This Article is From Feb 25, 2013

Budget 2013: 7 tax amendments you can expect

The government has been trying to make the tax laws simpler every year. However, there are numerous amendments required in the tax laws. Union Budget for 2013-14 will be presented before Parliament on February 28 and the Finance Minister has promised many reforms expected to combat inflation along with stable tax rates. There may also be some changes in the tax slabs to provide some relief from the ever-growing inflation. Here are some amendments expected:

1. Rent allowance
All those people who do not have their own house and stay in a rented accommodation, or employees who do not get accommodation or house rent allowance from their employer enjoy a special tax deduction on the rent paid by them. This deduction is allowed under section 80GG of the Income Tax Act in which an individual can avail 25 per cent deduction on the rent amount. However, the limit is restricted to Rs 2,000 per month and has not changed for many years, and is now expected to change this year.

Moreover, under the Income Tax Act 1961, there exist two dissimilar sets of tax treatments with reference to rent-free lodging provided by the employer. While a government employee only pays the license fee, non-government sector employees who get rent-free lodging from their employees are taxed at 7.5-15 per cent of the salary. There is a necessity to maintain uniformity in taxes and a new system needs to be introduced offering equal rights to employees without discrimination.

Standard exemption should continue as in the past and should be given to all employees who are salaried, while the transport allowance deduction should increase.

2. Capital gains scheme
To save capital gains, an individual can invest in capital gains bonds according to section 54EC of the Income Tax Act. The upper investment limit under this section is Rs 50 lakh. In the past, there was no such cap and all transactions related to property were done with white money. With the government making changes to this law few years ago and placing a limit, people have been resorting to unwanted ways to save tax. This cap, hence, is expected to be removed in the forthcoming Budget.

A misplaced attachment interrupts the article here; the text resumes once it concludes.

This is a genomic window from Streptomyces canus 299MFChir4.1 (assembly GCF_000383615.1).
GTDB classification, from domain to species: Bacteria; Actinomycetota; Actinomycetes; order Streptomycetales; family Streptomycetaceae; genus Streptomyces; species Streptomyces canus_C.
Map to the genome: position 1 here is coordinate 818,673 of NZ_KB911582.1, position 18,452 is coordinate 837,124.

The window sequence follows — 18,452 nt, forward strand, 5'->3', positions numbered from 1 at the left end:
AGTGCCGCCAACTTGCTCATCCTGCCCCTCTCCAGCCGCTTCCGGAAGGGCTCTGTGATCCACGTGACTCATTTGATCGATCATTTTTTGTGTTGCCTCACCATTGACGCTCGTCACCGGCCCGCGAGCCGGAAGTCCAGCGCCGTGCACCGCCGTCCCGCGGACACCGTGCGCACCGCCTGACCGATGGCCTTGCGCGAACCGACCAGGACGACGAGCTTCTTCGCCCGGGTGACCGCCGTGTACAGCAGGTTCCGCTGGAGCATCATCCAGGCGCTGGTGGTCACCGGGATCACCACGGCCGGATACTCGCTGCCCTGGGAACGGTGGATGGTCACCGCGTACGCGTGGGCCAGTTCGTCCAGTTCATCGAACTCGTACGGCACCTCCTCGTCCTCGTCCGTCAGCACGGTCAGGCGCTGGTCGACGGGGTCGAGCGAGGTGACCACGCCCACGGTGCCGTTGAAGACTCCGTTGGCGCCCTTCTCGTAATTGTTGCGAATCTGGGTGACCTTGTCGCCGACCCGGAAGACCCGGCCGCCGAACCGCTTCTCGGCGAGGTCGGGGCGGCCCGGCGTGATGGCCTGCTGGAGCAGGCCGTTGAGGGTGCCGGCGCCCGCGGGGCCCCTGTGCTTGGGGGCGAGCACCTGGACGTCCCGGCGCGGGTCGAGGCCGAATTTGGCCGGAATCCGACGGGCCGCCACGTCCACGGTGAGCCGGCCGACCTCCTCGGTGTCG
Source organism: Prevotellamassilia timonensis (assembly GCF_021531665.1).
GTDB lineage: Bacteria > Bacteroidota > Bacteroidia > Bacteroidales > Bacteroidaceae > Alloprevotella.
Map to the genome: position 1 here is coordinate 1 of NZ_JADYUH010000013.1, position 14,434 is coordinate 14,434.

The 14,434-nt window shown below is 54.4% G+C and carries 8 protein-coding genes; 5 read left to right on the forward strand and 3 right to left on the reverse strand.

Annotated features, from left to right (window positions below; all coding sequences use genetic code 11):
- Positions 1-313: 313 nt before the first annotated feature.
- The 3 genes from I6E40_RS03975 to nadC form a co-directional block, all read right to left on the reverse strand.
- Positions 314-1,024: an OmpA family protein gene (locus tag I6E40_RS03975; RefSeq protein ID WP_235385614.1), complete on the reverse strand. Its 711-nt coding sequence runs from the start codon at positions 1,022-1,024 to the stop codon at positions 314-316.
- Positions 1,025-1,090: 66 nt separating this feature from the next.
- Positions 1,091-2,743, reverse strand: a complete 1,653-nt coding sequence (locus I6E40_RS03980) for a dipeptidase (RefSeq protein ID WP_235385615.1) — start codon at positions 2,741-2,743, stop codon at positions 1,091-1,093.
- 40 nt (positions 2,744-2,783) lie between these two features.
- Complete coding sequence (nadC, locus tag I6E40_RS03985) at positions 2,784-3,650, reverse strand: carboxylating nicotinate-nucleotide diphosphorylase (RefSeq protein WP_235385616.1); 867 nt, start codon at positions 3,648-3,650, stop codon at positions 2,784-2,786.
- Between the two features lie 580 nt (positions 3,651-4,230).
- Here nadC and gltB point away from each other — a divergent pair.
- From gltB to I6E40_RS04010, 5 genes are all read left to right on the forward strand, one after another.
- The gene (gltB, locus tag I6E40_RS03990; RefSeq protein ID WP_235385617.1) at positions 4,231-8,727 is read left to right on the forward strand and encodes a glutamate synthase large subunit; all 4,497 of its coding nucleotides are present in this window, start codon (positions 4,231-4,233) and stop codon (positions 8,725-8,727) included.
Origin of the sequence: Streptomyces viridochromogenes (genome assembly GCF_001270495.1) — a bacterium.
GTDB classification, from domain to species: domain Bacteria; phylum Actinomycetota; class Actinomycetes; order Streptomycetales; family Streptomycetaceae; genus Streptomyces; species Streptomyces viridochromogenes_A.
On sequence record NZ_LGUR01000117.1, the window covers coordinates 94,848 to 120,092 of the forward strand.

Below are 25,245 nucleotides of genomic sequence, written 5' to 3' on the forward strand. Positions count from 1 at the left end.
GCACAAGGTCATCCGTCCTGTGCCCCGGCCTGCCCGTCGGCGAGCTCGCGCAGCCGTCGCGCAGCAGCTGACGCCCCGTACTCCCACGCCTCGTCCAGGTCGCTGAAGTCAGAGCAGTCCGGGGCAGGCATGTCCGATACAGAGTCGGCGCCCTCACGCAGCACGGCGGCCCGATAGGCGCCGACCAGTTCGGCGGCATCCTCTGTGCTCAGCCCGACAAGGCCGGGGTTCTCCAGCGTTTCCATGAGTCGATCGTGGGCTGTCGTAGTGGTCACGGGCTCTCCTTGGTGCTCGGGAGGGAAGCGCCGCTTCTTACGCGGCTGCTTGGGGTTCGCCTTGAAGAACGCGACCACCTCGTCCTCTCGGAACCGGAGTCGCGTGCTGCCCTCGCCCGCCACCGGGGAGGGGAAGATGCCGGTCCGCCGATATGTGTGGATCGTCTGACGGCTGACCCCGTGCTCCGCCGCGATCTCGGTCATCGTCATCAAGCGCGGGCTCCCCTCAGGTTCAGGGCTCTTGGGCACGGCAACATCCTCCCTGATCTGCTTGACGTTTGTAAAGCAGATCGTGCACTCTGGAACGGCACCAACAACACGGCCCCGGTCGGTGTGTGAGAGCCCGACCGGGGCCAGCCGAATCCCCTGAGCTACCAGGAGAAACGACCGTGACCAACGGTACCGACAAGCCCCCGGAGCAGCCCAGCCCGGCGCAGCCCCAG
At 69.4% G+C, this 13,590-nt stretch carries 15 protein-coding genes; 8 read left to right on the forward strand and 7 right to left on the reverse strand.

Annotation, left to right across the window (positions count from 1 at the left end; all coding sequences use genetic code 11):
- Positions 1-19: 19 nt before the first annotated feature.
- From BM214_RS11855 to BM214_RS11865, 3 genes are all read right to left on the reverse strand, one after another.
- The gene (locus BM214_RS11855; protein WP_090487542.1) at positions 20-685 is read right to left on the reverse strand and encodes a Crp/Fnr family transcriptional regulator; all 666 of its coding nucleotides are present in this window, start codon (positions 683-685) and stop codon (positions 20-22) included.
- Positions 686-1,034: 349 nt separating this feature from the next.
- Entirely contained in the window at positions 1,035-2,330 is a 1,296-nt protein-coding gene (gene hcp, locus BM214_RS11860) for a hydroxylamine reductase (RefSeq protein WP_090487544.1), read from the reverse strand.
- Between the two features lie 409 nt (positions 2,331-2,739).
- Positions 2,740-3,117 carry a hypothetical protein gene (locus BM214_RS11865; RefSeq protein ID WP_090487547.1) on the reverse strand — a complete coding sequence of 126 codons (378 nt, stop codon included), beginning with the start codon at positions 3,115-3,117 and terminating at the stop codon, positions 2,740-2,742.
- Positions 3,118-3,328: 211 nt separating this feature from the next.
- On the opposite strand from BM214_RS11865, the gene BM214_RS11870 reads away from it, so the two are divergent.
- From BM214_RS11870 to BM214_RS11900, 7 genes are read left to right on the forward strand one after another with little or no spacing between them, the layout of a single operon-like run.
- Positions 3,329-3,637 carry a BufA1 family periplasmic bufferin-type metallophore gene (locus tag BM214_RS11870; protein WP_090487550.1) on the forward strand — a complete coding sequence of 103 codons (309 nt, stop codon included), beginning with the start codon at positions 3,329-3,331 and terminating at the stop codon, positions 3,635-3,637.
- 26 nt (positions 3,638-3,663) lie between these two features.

3. Rebate for senior citizens
The exemption limit for senior citizens over 80 years of age is Rs 5 lakh per annum, which when compared to other taxpayers sounds reasonable. However, in case of an income of more than the specified amount, they are required pay income tax at 20 per cent on income up to Rs 10 lakhs. Hence, the tax slabs need to be aligned to benefit super senior citizens so that they have a fair chance as compared to other taxpayers.

4. Leave travel assistance
Leave travel assistance is given to the employees by their employer on which employees avail a tax exemption twice in the span of four years. This exemption is provided under the section 10(5) of the Income Tax Act, 1961. The present rules provide that an employee can travel anywhere in the country along with their family. However, this travel exemption is not available for travelling abroad and neither for boarding and accommodation. The law needs amendment as to make employees' travel more enjoyable the exemption should not only cover travelling but lodging and boarding charges as well. Also, instead of giving this concession twice every four years, it should be given every year. Keeping in mind the kind of stress employees have to survive every day, the Budget this year should include these amendments.

5. Gift tax
According to the prevalent section 64 of the Income Tax Act of 1961, when a person gifts his wife clubbing provisions apply and the wife's income is either clubbed or combined with that of the husband. This law needs to be amended now and at least allow a reasonable amount to be given to a spouse without drawing provisions of section 64.

6. Goods and service tax
Amendments are proposed in the goods and services tax this year. According to the Finance Minister, if there is consensus among all states on the issue of GST he will announce certain amendments which will tie all loose ends on GST.

7. Financial exemption limit
The financial limit i.e. the tax limit is increased once in a while by the Finance Minister. However, it needs to be aligned according to the increasing daily expenses. If this part is taken into consideration then the exemption limit for every individual tax payer should be Rs. 2,50,000 per annum. A lower exemption limit leads to tax evasion and it has been observed earlier that tax collection increases with a reduction in the tax limit.

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